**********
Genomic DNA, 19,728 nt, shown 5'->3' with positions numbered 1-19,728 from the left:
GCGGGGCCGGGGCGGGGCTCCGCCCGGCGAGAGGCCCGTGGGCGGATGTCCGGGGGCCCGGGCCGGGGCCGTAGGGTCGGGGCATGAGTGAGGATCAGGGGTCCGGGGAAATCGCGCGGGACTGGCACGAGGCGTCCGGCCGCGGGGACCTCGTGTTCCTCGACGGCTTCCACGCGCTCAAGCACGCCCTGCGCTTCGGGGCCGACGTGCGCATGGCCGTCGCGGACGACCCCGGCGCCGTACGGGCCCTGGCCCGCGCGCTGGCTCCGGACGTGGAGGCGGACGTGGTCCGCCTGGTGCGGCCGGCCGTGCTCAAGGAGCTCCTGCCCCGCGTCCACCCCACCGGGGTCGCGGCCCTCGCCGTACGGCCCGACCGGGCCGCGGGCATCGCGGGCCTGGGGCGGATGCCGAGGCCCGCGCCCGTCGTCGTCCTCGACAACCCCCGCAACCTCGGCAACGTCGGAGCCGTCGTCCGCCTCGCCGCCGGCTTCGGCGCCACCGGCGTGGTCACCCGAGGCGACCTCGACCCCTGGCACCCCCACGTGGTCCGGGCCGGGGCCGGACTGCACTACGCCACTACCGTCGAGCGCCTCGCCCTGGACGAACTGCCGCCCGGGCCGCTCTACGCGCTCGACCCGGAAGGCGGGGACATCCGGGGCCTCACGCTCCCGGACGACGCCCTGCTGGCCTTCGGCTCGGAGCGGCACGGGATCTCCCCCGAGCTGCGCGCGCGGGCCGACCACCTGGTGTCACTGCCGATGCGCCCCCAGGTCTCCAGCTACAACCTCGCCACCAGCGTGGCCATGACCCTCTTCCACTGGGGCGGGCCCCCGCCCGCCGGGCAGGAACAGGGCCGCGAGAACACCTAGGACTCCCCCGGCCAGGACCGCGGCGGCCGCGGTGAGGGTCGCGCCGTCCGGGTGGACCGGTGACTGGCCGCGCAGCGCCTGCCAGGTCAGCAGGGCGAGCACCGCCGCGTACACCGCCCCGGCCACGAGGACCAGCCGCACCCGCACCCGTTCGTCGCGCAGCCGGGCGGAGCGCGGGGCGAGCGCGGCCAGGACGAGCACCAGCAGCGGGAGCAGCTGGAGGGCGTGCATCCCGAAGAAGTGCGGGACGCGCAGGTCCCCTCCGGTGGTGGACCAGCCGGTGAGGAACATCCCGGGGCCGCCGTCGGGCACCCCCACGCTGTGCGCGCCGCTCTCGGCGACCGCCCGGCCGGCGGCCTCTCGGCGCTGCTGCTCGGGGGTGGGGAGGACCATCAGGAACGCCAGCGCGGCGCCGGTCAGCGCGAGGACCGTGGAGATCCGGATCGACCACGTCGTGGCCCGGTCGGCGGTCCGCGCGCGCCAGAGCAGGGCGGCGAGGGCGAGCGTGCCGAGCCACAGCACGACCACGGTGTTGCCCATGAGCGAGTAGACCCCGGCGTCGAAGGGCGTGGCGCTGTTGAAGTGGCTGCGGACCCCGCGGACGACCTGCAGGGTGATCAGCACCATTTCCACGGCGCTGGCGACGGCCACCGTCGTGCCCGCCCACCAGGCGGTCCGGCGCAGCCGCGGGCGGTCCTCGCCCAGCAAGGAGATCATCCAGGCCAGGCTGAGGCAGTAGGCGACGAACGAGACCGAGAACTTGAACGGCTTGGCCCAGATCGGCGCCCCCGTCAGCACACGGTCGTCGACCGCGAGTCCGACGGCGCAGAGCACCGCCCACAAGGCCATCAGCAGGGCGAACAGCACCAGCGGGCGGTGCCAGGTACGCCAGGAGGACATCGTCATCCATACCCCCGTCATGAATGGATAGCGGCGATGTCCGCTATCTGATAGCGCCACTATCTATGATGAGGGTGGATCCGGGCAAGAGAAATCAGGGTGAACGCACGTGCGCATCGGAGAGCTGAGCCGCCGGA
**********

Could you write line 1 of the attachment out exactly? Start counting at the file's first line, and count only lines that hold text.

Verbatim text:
Genomic DNA, 19,728 nt, shown 5'->3' with positions numbered 1-19,728 from the left: